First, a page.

Volunteers tell world Japan is open again for tourism
• British couple beat 1,897 others to win dream 100-day trip
• They visited all 47 prefectures to blog their adventures
• Objective: to attract foreign tourists scared by quake
Most visitors to Japan get to experience a handful of destinations during their stay, and few long-term residents of these islands will have visited every one of the country’s 47 prefectures. But Britons Jamie Lafferty and Katy Morrison managed it in a single, 100-day adventure.
Lafferty, a 28-year-old writer, and Morrison, 29, a photographer, fought off competition from 1,897 entrants from 85 countries to take first place in the Travel Volunteer Project that was organised by Magellan Resorts & Trust Inc., in Kanazawa, Ishikawa Prefecture.
The prize for first place was a 100-day tour the length and breadth of the country, during which they blogged and posted on social media sites daily about their experiences.
The tales from their journey, which ended on 23 December last year, have been viewed more than 50,000 times on the web and, it is to be hoped, have encouraged more people to visit Japan at a time when the tourism industry desperately needs a boost.
Lafferty and Morrison were about to return to the UK after backpacking through Asia for six months—and regretting not being able to afford a stop in Japan—when they responded to the campaign.
“Of course we wanted to come to Japan—so much of Japanese culture has become global and, like all dumb gaijin, we imagined it would be like a trip into Europe’s future”, Lafferty said. “At the time, we had some friends living here. Also, Japan seemed very different from its Asian neighbours”.
With refreshing frankness, Lafferty and Morrison wrote on the application that they would be the best choice because they are a professional writer and photographer, and that the project thus would get great coverage.
Narrowed down to the final seven contestants called to Kanazawa for an interview, they won the judges over on 13 September and started travelling the following day.
“Just to be able to see the country so extensively was a real treat”, said Lafferty. “Another thing for us was autumn. We’d been living in Dubai for a few years where there are no seasons; then when we travelled it turned out we had constant summer, so for us it was the first autumn we had seen in many years. Also, because we generally travelled from north to south in Japan, we got to see it starting again and again.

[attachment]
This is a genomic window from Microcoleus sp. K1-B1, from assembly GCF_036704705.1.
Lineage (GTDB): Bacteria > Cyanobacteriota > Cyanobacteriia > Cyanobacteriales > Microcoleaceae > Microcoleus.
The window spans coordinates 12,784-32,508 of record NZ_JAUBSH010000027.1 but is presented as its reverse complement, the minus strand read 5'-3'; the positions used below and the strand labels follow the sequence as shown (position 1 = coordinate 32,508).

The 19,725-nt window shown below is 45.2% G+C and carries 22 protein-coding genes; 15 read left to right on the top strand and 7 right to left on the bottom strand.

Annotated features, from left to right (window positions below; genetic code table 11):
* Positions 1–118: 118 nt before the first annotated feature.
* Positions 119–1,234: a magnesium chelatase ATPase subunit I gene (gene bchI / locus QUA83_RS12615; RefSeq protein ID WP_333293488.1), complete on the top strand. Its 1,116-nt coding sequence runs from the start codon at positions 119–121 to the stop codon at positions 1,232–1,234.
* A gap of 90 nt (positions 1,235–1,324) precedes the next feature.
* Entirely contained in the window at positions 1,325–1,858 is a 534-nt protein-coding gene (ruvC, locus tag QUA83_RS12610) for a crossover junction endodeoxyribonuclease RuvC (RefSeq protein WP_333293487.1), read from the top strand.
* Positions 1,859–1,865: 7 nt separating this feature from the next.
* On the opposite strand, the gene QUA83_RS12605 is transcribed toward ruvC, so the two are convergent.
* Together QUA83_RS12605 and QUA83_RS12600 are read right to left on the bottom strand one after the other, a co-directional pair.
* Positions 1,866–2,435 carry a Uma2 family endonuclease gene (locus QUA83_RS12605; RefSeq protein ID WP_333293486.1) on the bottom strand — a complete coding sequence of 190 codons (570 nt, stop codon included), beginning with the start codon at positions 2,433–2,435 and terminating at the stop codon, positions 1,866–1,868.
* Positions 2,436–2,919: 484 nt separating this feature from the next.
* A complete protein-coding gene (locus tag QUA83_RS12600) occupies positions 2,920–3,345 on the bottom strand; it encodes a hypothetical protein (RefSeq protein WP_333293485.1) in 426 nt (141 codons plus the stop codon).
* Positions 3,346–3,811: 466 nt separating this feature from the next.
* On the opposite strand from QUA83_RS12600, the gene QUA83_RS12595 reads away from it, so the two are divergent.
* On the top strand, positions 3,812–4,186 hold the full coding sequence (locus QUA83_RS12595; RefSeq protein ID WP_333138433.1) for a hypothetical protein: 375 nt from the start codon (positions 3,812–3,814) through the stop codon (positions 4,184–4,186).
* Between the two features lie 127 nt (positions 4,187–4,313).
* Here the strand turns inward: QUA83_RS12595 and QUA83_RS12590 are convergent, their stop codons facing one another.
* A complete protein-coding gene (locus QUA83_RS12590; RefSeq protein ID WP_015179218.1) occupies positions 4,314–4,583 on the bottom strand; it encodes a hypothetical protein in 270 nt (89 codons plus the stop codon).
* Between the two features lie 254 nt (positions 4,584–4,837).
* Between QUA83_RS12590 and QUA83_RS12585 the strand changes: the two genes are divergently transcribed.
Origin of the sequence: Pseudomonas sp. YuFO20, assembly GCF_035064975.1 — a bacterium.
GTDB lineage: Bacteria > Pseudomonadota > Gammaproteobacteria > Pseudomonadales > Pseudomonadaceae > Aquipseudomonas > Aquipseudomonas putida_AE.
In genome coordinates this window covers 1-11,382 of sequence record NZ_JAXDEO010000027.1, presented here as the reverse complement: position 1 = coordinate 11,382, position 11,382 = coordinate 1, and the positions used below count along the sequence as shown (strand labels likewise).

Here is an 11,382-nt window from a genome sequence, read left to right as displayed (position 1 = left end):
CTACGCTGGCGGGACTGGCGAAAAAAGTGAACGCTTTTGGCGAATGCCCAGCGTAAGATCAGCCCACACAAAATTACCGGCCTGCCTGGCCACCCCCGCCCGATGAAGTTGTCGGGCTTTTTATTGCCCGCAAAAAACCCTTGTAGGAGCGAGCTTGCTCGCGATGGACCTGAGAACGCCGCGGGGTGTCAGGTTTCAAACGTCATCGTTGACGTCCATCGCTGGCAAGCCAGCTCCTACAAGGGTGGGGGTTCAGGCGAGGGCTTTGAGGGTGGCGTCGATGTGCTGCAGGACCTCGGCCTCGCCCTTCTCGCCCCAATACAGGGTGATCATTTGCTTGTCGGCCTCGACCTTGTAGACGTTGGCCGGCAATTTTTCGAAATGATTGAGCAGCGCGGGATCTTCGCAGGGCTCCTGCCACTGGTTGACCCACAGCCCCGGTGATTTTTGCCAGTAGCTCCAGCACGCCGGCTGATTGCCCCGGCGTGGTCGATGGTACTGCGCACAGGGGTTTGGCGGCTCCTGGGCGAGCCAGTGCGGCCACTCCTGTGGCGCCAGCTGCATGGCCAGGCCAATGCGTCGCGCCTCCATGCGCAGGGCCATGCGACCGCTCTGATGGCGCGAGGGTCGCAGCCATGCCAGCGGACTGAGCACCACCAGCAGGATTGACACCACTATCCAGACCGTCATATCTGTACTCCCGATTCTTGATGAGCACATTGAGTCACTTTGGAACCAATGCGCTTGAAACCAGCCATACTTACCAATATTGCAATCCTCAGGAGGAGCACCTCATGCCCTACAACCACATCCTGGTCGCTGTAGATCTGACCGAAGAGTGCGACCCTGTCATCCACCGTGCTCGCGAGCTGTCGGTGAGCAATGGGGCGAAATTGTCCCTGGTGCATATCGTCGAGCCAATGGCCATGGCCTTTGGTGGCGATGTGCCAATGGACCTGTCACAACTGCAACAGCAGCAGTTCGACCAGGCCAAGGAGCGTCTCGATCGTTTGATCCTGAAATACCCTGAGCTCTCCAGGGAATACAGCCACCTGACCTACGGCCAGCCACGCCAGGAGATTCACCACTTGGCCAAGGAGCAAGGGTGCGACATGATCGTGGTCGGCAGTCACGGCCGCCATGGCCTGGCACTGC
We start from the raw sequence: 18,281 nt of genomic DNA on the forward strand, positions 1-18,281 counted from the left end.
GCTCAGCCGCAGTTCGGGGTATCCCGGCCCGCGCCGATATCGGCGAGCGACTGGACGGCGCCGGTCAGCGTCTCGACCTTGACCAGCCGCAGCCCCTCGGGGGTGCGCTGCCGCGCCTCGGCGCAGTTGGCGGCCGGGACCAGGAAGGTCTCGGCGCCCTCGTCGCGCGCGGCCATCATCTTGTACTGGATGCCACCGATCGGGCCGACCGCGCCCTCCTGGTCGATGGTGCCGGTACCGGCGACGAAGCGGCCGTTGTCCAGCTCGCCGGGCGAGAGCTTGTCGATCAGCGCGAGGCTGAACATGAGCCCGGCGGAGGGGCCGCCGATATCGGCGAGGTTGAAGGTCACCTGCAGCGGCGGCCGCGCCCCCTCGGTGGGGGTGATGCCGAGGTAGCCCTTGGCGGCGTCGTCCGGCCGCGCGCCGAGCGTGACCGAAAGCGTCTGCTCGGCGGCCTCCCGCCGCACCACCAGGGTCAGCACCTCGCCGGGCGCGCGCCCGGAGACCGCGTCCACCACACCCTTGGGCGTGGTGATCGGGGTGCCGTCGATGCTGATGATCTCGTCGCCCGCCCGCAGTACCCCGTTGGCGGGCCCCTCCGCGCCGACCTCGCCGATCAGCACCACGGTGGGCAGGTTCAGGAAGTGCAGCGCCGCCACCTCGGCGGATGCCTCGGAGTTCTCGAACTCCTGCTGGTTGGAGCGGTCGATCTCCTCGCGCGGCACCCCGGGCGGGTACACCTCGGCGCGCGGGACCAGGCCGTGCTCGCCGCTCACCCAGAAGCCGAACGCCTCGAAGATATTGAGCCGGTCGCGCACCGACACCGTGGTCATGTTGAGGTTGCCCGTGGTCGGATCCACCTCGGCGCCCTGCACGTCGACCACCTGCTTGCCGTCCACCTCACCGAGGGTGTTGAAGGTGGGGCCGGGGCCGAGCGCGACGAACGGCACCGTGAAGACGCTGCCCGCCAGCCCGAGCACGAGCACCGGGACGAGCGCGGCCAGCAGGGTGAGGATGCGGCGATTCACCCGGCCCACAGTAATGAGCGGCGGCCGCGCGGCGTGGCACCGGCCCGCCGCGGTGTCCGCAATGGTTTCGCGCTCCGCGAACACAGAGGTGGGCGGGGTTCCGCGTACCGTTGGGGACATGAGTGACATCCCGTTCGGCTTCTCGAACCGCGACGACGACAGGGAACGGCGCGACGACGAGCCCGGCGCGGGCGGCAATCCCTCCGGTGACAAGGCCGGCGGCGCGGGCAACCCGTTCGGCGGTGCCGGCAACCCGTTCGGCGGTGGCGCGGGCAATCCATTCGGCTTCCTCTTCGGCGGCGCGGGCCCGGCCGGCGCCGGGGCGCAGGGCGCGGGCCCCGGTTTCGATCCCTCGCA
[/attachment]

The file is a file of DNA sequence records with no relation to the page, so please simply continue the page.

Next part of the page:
“The colours were sensational”, he added. “It started with the gold of the rice paddies, went through the oranges of the beech trees, the reds of the maples and, finally, the yellows of the ginkgo trees. Really incredible, and we’ll never forget it”.
And they believe that that impact of last year’s disasters on the collective memory of travellers is already beginning to wane.
“The earthquake and tsunami were the biggest thing to happen in Japan last year, but for the West, it was just one of several extraordinary things”, said Lafferty. “That was great news for Japan because it meant people—and news networks—couldn’t focus on it for too long.
“The main thing is trying to get people to understand how enormous Japan is”, he added. “Being afraid of Fukushima while in Kyoto is like being afraid of Berlin while in Glasgow”.
And that is precisely the aim behind the project, according to Aya Kihara, executive director for Magellan Resorts of The Real Japan.
“After seeing the coverage in the international media, we felt a big part of the information was missing, and it made it appear that the entire country had been destroyed by these terrible disasters. But that was absolutely wrong”, she said. “We also realised that whatever we said—mainly to our business partners or individual travellers overseas—they didn’t really believe it and took it as ‘sales talk’ because we were desperate for the business”.
The aim was to identify people who had never lived in Japan to give an outsider’s view and get them to provide an independent description of the situation here.
While the response from the domestic tourism industry was cool, Kihara said, the number of applications from overseas was far bigger than they had anticipated.
“We just hope this initiative helps to bring tourists back to Japan”, she said. “Of course, as an inbound travel agent, we hope that even 0.1% of tourists use our services, but this was not the goal of the project.
Japan’s tourist industry was “seriously affected by the situation and could not wait any longer for someone—or for the government—to make the situation better”, she said. “So instead of waiting, we took the initiative”.
Lafferty and Morrison are now working on the next stage of the project, a digital book that will document their travels and adventures, and be free to download.